We have established a sample collection system of cancer tissues and peripheral blood from cancer patients such as gastrointestinal and lung cancers in the National Cancer Center Hospital East. Tumor infiltrating lymphocytes and peripheral blood lymphocytes are prepared and stocked in a cell bank with a barcode system. This system provides a chance to analyze kinetics of immune responses pre- and posttherapy including immunotherapy. Furthermore, somatic mutations and gene expression were also examined together to define the cellular immune response to neo antigens derived from somatic mutations and shared antigens derived from aberrantly or highly expressing self-antigens (Figure 1).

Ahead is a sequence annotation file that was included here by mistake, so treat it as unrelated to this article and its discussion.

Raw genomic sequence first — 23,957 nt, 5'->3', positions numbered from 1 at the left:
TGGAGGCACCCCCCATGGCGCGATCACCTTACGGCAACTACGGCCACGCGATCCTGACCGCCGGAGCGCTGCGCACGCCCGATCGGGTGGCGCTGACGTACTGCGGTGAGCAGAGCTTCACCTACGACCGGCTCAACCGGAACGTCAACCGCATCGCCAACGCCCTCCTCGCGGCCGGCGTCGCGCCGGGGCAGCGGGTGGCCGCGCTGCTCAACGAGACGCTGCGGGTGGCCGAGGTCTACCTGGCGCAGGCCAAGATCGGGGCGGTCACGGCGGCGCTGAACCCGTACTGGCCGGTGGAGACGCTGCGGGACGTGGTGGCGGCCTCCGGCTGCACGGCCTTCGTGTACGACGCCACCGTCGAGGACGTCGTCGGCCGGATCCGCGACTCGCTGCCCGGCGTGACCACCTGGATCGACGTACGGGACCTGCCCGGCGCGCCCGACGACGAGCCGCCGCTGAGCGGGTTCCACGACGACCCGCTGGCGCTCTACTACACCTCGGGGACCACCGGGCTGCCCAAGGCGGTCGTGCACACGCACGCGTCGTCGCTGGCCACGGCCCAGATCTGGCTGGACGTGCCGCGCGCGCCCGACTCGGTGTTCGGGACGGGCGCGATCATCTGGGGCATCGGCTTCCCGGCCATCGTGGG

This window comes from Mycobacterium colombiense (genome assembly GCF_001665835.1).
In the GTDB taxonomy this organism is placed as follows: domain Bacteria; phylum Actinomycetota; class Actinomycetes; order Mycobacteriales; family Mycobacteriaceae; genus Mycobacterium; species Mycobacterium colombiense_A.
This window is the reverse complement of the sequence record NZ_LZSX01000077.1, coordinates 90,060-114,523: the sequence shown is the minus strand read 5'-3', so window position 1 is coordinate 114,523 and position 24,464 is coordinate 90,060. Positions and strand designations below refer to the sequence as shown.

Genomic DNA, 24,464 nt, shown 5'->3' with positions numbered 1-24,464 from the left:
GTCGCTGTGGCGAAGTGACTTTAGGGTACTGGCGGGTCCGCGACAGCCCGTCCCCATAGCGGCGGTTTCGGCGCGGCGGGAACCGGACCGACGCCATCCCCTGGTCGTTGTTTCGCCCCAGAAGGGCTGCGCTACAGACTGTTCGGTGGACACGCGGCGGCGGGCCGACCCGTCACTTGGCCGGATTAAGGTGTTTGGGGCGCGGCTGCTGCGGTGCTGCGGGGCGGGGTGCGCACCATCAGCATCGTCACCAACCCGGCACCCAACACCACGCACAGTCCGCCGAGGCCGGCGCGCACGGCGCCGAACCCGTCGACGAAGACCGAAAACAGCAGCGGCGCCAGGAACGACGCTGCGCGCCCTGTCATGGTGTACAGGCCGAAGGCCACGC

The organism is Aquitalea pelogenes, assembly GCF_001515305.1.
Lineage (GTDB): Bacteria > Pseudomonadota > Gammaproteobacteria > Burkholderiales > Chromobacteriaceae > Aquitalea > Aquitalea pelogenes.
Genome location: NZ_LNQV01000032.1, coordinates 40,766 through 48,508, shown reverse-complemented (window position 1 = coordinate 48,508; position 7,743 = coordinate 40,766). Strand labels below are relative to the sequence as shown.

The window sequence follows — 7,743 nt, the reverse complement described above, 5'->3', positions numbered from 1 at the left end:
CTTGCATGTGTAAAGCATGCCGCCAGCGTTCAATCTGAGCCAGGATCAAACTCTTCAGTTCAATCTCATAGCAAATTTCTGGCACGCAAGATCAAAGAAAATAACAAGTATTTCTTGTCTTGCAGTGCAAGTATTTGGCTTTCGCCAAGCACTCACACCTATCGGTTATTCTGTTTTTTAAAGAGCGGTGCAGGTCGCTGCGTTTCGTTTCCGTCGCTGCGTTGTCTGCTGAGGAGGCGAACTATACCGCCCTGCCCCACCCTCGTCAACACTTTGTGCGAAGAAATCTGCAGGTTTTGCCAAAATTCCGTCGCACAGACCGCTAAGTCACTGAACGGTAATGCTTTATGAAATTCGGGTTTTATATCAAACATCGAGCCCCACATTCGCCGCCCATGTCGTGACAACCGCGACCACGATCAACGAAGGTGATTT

In collaboration with Osaka University, we addressed the role of FOXP3+ T cells in colorectal cancers. While abundant Treg-cell infiltration into tumors is significantly associated with poor clinical outcomes in various types of cancer, the role of Treg cells is controversial in colorectal cancers, in which FOXP3+ T-cell infiltration indicated better prognosis in some studies. FOXP3+ T cells infiltrating into colorectal cancers were divided into subpopulations including FOXP3+ suppressive Treg cells and non-suppressive inflammatory FOXP3+ T cells, and showed that colorectal cancers were classified into two types, one with predominant infiltration of immune-suppressive FOXP3-high Treg cells and the other with inflammatory non-suppressive FOXP3-low T cells in addition to FOXP3-high Treg cells. The two types showed opposite prognosis: the former type is poor, the latter better. In addition, the possible contribution of tissue cytokines (IL-12, TGF-βand TNF-α) and colonic microbiota (Fusobacterium nucleatum) to the development of the two different types was detected. Therefore, in addition to depletion of FOXP3hi Treg cells from tumor tissues to augment tumor immunity, strategies to locally increase FOXP3lo non-Treg cells, for example, by the use of specific microbes could be tumor-suppressive and -preventive.